North Bend City Council Unanimously Approves 5-year Water System Plan in a Sometimes Fiery Hours Long Meeting

On Tuesday, February 2, 2021, the North Bend City Council unanimously approved the City’s 5-year Water System Plan (WSP). The meeting about the years-long water conflict started Tuesday night with a combative town hall question and answer period and culminated with the council vote three hours later.

But what is a Water System Plan?

A Water System Plan (WSP) provides a comprehensive road map for the city that encompasses:

  • Meeting current and future water demands.
  • Ensures high-quality drinking water
  • Enhances system reliability and resiliency[1]
  • Cost-effectively invests in and maintains the water system

The often-contested in-depth plan, according to the city, “outlines the City’s existing facilities, procedures, and policies, along with potential future actions, that ensure the City meets its legal obligations to safely deliver water to current and future customers.”

One point of contention through all the numerous public hearings at the county and city level was that the (WSP) as written, does not have a sound mitigation plan. An informal poll of several current and past city water customers shows that not all understand the term-mitigation.

So, what does mitigation mean?

To mitigate is to alleviate a situation. North Bend’s Centennial well, because of its proximity to the Snoqualmie River, can impact river levels because the groundwater that might normally feed into the river goes into this well. So, during dry times, to alleviate the impact on the river, the city must mitigate that situation. They must put water back into the river to keep the river at a certain level that keeps fish and the river healthy. The city’s other water source Mt. Si Springs has a minimum bypass requirement stipulating that 3 cubic feet per second of flow must pass over the weir and into the river.

Hobo Springs, owned by Seattle Public Utilities, is the city’s sole functioning source of mitigation water. The city states this source is adequate to meet demand over a 10-year planning period and has adequate water rights, source, and storage capacity. However, “the city is at or near its mitigation capacity limits.”[2]

This limited capacity would not support the anticipated growth in North Bend. Nor would it address the issues raised by the State’s Growth Management Act and its citizens’ concerns about the next 20 years.[3]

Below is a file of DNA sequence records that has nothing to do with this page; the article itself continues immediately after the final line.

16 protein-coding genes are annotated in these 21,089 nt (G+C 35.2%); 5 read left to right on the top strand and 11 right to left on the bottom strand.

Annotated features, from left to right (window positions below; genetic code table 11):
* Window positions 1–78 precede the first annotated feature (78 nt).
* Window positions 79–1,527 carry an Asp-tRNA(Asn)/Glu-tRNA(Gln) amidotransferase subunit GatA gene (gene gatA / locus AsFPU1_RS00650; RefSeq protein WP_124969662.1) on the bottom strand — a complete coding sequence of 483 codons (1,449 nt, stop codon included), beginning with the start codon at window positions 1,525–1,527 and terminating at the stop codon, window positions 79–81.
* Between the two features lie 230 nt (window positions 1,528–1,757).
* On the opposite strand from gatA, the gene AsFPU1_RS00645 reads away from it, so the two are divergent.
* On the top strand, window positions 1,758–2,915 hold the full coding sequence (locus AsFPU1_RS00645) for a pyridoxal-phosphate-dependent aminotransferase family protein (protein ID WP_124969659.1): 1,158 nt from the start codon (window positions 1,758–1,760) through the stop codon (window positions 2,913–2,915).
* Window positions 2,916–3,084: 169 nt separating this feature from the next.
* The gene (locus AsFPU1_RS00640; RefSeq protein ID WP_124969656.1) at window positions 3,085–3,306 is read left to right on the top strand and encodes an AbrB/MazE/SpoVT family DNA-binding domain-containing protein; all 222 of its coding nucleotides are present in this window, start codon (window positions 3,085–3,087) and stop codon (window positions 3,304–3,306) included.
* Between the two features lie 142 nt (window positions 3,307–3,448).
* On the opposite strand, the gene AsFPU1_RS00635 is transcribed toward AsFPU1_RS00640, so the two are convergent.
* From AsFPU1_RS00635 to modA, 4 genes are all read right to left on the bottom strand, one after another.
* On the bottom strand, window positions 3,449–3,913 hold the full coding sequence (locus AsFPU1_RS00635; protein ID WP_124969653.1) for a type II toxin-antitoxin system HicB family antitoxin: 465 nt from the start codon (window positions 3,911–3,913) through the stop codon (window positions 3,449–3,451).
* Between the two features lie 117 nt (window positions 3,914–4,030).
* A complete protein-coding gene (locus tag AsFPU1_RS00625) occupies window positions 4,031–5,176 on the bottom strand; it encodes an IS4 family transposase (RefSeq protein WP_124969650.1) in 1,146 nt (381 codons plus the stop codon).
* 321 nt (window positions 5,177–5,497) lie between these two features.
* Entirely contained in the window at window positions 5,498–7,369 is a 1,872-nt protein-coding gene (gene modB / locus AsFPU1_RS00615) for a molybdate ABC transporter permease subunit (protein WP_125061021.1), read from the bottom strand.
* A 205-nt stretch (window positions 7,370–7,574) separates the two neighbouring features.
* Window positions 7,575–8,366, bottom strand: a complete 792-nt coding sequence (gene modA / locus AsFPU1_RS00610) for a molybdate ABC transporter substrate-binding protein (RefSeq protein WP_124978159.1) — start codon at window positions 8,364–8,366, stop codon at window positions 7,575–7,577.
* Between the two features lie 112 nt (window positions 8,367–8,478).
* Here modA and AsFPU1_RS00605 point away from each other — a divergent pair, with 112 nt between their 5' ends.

Why are we near capacity?

Mitigation capacity dictates how much water can be withdrawn from the Centennial Well. Unfortunately, high overall water demand coincides with a severely limited withdrawal capacity from Mount Si Springs during the dry summer months.

As a result, the City must depend on the Centennial Well for most of its water production. This often coincides with low instream flows in the Snoqualmie River, which leads to increased mitigation requirements. So, the city is in the position of having to curb usage during those drier months and obtain additional sources of mitigation water.[4]

The WSP identifies the Cascade Golf course, purchased in 2018, as a potential source of mitigation.  The City is also continuing to investigate additional sources of mitigation water. One such source is a mitigation well that has been drilled by the City near the Middle Fork Snoqualmie River. This well is not currently in use.[5] Sallal Water Association was previously identified as a possible mitigation source but was omitted in a letter located in Appendix 1 when an agreement was deemed unlikely. [6]

The February 2nd City Council meeting was preceded by a Water System Plan Town Hall Meeting. Both meetings were well attended by citizens who expressed concerns with aspects of the WSP.

Members of the Friends of Snoqualmie Valley Trail and River, Representatives from the Orca Conservancy and many North Bend citizens attended both the town hall and the council meeting to express their dismay over the city’s WSP and some believe that North Bend is gambling with their water supply and the health of the Snoqualmie River.

A few of the commenters felt that the city’s strategy is to take water away from citizens, in the form of the WCO, to support developers who want to build apartments and the National Guard Readiness Facility. They claim the city is primarily and exclusively focused on North Bend development and the revenue that development generates for the City.

Following a lengthy public comment period on the WSP, City Councilmembers spent an extensive amount of time going line-by-line with numerous questions and concerns they had, as well as those expressed by citizens at Town Hall and Council meetings, in email, on social media, and in other public forums.

Councilmembers Rosen and Koellen both noted they are not fans of development but think there are better paths to protest than to continue to object to the Water Service Plan. After being approved by the Department of Ecology, the King County Council, the King County Utilities Technical Review Committee and preliminarily by the Department of Health.  The North Bend City Council voted unanimously to approve.

So, what’s next?

The city expects final Department of Health approval in the coming weeks. According to social media posts, opposition groups intend to continue to fight the WSP by challenging the approval process.

You can listen to the public comment and ensuing City Council discussion on the Water System Plan HERE. (Timestamp 53:40 of meeting audio.)  Video of the virtual February 2nd City Council meeting should be available in the City website’s Media Center by February 6th. The WSP Town Hall meeting recording is currently available in the Media Center.

[*Note: The Friends of the Trail have chosen to speak only to the Snoqualmie Valley Record on this matter.]

[2] page 14

[3] page 34

[4] page 14

[5] page 32


Comments are closed.

Living Snoqualmie